'Purest Bones, Sweet Remains, and Most Sacred Relics.' Re-Fashioning St. Kazimierz Jagiellończyk (1458–84) as a Medieval Saint between Counter-Reformation Italy and Poland-Lithuania
This article explores the Counter-Reformation medievalization of Polish–Lithuanian St. Kazimierz Jagiellończyk (1458–1484)—whose canonization was only finalized in the seventeenth century—as a case study, taking up questions of the reception of cults of medieval saints in post-medieval societies, or in this case, the retroactive refashioning into a venerable medieval saint. The article investigates these questions across a transcultural Italo–Baltic context through the activities of principal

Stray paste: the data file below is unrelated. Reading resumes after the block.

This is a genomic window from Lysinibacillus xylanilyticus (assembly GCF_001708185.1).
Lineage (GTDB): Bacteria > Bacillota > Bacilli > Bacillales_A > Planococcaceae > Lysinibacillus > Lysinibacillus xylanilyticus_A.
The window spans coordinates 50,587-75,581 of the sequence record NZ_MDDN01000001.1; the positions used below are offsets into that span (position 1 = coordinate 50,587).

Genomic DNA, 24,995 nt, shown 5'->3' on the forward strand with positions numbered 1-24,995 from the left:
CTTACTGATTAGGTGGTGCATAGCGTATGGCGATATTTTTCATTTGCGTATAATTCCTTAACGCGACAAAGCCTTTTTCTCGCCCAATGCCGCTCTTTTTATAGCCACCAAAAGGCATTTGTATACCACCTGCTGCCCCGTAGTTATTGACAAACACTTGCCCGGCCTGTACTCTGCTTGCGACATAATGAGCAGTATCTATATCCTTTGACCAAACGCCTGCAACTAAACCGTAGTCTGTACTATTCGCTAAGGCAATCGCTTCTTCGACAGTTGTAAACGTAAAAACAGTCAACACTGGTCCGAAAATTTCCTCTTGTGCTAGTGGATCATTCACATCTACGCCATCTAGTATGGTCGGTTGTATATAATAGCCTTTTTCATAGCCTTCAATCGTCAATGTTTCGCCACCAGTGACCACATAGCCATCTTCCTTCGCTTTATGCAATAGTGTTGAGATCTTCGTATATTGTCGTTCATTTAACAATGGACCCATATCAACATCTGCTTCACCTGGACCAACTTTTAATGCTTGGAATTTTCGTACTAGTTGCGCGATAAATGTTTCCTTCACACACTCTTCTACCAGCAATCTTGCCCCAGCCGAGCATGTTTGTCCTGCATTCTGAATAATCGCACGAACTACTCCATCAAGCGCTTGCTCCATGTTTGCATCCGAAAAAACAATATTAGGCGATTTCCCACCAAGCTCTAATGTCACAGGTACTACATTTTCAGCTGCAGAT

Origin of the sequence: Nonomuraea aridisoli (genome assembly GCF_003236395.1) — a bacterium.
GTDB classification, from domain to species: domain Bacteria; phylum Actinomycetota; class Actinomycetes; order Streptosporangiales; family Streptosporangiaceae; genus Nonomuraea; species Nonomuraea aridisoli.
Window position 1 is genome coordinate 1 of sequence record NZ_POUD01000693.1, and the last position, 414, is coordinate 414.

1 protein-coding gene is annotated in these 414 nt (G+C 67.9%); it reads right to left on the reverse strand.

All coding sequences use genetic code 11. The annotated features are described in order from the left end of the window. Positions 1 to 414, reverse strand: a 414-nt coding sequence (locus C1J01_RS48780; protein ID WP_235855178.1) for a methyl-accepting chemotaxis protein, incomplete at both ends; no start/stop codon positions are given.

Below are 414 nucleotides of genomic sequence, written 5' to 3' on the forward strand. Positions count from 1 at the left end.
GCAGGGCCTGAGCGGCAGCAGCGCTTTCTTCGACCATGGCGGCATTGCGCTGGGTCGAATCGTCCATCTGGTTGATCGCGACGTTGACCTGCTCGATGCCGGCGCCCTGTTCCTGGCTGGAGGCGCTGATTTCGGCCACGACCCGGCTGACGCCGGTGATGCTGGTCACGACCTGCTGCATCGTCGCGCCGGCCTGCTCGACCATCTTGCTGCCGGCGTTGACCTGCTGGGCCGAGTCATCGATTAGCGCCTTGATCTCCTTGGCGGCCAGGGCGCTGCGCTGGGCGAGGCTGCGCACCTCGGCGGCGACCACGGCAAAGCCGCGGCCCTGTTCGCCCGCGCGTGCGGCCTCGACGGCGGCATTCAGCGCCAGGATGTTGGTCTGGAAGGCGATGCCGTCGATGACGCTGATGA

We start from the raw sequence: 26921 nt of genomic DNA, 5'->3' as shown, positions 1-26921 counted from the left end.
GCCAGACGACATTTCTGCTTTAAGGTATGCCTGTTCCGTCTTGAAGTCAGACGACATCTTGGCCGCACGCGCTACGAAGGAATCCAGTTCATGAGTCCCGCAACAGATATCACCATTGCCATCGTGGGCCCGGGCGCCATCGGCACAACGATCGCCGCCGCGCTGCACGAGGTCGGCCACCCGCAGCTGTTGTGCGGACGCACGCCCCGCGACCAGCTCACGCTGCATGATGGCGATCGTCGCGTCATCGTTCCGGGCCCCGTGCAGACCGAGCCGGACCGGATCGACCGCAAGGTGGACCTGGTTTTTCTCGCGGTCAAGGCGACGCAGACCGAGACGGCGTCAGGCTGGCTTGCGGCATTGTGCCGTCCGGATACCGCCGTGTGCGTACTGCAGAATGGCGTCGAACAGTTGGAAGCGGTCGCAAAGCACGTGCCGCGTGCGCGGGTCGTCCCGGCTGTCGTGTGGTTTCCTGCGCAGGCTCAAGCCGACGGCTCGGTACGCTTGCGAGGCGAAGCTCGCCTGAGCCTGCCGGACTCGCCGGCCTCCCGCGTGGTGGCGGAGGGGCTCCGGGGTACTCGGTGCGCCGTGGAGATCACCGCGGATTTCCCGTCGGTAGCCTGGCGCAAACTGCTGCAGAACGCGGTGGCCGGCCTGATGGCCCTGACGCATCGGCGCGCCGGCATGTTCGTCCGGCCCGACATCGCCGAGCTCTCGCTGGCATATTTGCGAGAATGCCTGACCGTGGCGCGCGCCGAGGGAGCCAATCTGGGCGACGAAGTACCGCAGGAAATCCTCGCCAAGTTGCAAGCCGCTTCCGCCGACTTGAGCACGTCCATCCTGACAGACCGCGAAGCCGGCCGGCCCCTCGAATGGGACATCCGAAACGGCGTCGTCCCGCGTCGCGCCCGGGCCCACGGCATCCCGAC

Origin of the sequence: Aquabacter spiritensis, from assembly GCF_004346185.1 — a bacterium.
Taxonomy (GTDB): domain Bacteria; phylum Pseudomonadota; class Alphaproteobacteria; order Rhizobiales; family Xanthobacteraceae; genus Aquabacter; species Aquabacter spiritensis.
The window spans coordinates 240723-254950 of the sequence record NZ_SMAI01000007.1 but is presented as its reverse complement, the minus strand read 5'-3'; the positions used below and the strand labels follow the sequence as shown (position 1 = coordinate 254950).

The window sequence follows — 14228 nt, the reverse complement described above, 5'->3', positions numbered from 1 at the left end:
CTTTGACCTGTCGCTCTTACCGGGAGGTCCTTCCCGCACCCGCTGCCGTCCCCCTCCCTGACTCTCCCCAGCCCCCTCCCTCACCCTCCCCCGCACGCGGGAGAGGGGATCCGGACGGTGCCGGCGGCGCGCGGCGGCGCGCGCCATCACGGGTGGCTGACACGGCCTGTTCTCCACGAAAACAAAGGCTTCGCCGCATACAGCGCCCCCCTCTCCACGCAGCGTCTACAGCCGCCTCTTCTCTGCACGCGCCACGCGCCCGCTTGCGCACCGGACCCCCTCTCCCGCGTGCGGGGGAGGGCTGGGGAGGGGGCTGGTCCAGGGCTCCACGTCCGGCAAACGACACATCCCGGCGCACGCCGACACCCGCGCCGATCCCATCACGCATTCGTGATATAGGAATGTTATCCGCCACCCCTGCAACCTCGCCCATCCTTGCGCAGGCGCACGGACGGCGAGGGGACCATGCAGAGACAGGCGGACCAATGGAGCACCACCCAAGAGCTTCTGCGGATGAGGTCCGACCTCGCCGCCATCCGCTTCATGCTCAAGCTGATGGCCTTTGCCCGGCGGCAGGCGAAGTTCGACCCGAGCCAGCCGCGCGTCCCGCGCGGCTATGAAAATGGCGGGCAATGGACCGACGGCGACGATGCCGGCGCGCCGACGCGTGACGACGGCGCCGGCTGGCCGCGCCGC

... ents of the saint's re-fashioning as a venerable saint during the late seventeenth century: the Pacowie from the Grand Duchy of Lithuania and the Medici from the Grand Duchy of Tuscany, during a watershed period of Tuscan–Lithuanian bidirectional interest. During this period, the two dynasties were entangled not only by means of the shared division of Jagiellończyk's bodily remains through translatio—the ritual relocation of relics of saints and holy persons—but also self-representational strategies that furthered their religio-political agendas and retroactively constructed their houses' venerable medieval roots back through antiquity. Drawing on distinct genres of textual, visual, and material sources, the article analyzes the Tuscan–Lithuanian refashioning of Kazimierz against a series of precious reliquaries made to translated holy remains between Vilnius to Florence to offer a contribution to the entangled histories of sanctity, art and material culture, and conceptual geography within the transtemporal and transcultural neocolonial context interconnecting the Middle Ages, Age of Reformations, and the Counter-Reformation between Italy and Baltic Europe.